- 出版社: Princeton University Press (1985年2月1日)
- 平装: 480页
- 语种： 英语
- ISBN: 0691020310
- 条形码: 9780691020310
- 商品尺寸: 14 x 2.7 x 21.6 cm
- 商品重量: 558 g
- ASIN: 0691020310
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Popper Selections (英语) 平装 – 1985年2月1日
"These pieces taken from Anglo-Austrian philosopher Sir Karl Popper's brilliantly expounded oeuvre of political, social, and scientific thought should stimulate anyone seriously interested in twentieth-century ideas."--The Washington Post
Poppers method is to identify the mistakes made by the "great men" and therefore clear the way for further inquiry. Of all the western philosphers Plato receives the most attention. Popper finds much to admire in Plato but also much that needs amending. In an essay on "subjective" and "objective" knowledge Popper evolves his idea of a third "world" of knowledge. This autonomous third world of knowledge is reminiscent of Plato's theory of ideal forms with one essential difference. For Popper all knowledge is man made and so his third world of knowledge contains not ideals(in Popper's world ideals do not exist) but "problem situations" -- the state of a discussion or the state of a critical argument at the present time and these "states" make up the "objective contents of thought".
In the world according to Popper thought ( in the philosophic and scientific realms) evolves because a variety of thinkers make a variety of creative propositions that are then examined and found to be true or false. Popper calls this method "critical rationalism".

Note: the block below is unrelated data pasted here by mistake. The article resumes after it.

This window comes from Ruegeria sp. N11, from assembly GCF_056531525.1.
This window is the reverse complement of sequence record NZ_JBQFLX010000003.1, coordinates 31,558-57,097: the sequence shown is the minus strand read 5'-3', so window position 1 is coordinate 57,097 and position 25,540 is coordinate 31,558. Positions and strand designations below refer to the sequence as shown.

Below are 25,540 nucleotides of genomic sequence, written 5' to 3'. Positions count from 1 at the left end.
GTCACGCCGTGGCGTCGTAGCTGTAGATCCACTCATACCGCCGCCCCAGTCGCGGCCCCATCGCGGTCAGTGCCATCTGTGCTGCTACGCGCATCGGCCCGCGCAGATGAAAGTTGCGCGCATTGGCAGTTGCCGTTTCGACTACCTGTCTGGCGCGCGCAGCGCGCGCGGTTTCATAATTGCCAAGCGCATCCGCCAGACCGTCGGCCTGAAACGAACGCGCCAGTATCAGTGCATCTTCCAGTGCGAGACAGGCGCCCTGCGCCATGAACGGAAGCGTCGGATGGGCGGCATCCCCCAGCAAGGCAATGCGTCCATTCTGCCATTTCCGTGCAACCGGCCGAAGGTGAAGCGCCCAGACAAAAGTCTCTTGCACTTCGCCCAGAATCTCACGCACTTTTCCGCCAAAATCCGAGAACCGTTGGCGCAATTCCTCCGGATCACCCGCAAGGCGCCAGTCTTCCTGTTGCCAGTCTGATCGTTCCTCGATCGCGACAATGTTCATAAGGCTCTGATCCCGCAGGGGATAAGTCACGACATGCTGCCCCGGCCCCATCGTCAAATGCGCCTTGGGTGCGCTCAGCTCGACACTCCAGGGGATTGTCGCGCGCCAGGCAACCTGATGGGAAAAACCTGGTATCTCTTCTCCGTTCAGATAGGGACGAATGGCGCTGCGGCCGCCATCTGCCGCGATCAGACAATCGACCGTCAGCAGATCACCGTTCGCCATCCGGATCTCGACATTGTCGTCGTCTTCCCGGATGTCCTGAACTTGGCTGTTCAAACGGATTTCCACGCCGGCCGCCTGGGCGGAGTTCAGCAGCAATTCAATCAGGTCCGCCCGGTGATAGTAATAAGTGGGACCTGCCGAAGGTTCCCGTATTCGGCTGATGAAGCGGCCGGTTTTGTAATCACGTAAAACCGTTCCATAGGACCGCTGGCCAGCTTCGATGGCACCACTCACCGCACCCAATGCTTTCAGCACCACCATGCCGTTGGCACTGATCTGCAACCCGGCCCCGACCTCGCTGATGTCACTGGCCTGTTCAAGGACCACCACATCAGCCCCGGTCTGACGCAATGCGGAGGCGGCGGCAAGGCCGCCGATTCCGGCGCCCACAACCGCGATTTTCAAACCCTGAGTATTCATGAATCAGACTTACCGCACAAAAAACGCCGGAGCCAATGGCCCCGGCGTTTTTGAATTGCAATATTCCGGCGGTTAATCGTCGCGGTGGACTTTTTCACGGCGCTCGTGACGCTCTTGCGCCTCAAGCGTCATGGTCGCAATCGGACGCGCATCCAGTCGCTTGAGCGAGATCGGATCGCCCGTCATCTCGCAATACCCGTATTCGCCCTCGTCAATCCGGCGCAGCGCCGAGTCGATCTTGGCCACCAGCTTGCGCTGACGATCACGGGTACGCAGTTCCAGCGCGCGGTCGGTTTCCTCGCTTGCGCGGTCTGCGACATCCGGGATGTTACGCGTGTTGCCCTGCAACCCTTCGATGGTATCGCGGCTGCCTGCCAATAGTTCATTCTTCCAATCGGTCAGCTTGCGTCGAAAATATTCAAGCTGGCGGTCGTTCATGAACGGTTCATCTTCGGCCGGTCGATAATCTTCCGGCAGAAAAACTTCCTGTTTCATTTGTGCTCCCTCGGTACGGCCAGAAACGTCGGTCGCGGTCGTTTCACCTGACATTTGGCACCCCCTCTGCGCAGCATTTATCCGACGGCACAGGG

In each of these essays Popper addresses a key philosophic issue and discusses it with his signature grace, eloquence and humor. His contribution to social theory seems especially significant and on this topic he is especially eloquent. Being no great believer in the great man theory of history and knowing full well that all of mans ideas as well as social theories are riddled with mistakes Popper thinks the best way to advance socially is in a piecemeal fashion. This limits the harm any one man or theory or institution can do. For Popper society like philosophy and knowledge is the result of an ever renewed inquiry.
This is clearsighted and jargon free writing and these are model essays!
Recommended for the open-minded and inquiring types.
After reading it, I have subsequently added a new section to my Golden Notebook, which features 'golden thinkers'.
I admit, however, that it is not my favorite book, and I somewhat wish Popper were more quotable without deep interpretation.
I love books of aphorisms, and that is not what this is, although it is not 100% opposite of what I prefer. It is more appreciable in line with models of critique than in terms of obvious genius. Many beginning students will have trouble making use of the book, and at an advanced level it is bound to be obscured by the many alternatives or alternate conjectures.
What is marvelous, however, is how masterful some of Popper's arguments are. I particularly appreciated his arguments in favor of indeterminism over mechanistic determinism, although I ultimately felt that I could come up with a better arguments myself which led to a different conclusion.
Popper is highly creative as a philosopher of science, and it is remarkable how lucid the material remains after so many years. He is not stifled by the attitude of his time, but some students will consider him stifling nonetheless. He is a wonderkind, and it is still surprising that he did not go to even greater heights. I found the section on Metaphysics to be the most illuminating, and my impression is that he is ironically more of a metaphysician than a logician, in spite of his commitment to science.